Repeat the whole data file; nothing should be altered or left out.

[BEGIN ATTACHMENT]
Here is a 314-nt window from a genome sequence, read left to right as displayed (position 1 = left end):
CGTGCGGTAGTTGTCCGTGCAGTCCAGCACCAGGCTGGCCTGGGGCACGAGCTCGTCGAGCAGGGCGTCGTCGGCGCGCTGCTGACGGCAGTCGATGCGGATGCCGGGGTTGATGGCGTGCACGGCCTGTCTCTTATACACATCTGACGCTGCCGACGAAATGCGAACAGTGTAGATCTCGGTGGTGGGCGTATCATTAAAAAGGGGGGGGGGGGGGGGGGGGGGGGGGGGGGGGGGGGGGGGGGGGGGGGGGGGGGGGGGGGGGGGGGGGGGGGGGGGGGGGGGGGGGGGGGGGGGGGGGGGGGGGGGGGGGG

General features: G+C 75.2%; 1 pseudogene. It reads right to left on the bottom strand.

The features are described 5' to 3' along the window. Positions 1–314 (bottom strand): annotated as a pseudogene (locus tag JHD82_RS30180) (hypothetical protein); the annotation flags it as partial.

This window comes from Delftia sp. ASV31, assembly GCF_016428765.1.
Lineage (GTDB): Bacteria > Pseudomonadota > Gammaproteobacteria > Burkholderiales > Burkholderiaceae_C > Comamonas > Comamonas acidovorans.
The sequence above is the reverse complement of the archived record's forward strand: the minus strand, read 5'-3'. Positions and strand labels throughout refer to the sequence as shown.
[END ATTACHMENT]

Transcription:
Here is a 314-nt window from a genome sequence, read left to right as displayed (position 1 = left end):
CGTGCGGTAGTTGTCCGTGCAGTCCAGCACCAGGCTGGCCTGGGGCACGAGCTCGTCGAGCAGGGCGTCGTCGGCGCGCTGCTGACGGCAGTCGATGCGGATGCCGGGGTTGATGGCGTGCACGGCCTGTCTCTTATACACATCTGACGCTGCCGACGAAATGCGAACAGTGTAGATCTCGGTGGTGGGCGTATCATTAAAAAGGGGGGGGGGGGGGGGGGGGGGGGGGGGGGGGGGGGGGGGGGGGGGGGGGGGGGGGGGGGGGGGGGGGGGGGGGGGGGGGGGGGGGGGGGGGGGGGGGGGGGGGGGGGGGG

General features: G+C 75.2%; 1 pseudogene. It reads right to left on the bottom strand.

The features are described 5' to 3' along the window. Positions 1–314 (bottom strand): annotated as a pseudogene (locus tag JHD82_RS30180) (hypothetical protein); the annotation flags it as partial.

This window comes from Delftia sp. ASV31, assembly GCF_016428765.1.
Lineage (GTDB): Bacteria > Pseudomonadota > Gammaproteobacteria > Burkholderiales > Burkholderiaceae_C > Comamonas > Comamonas acidovorans.
The sequence above is the reverse complement of the archived record's forward strand: the minus strand, read 5'-3'. Positions and strand labels throughout refer to the sequence as shown.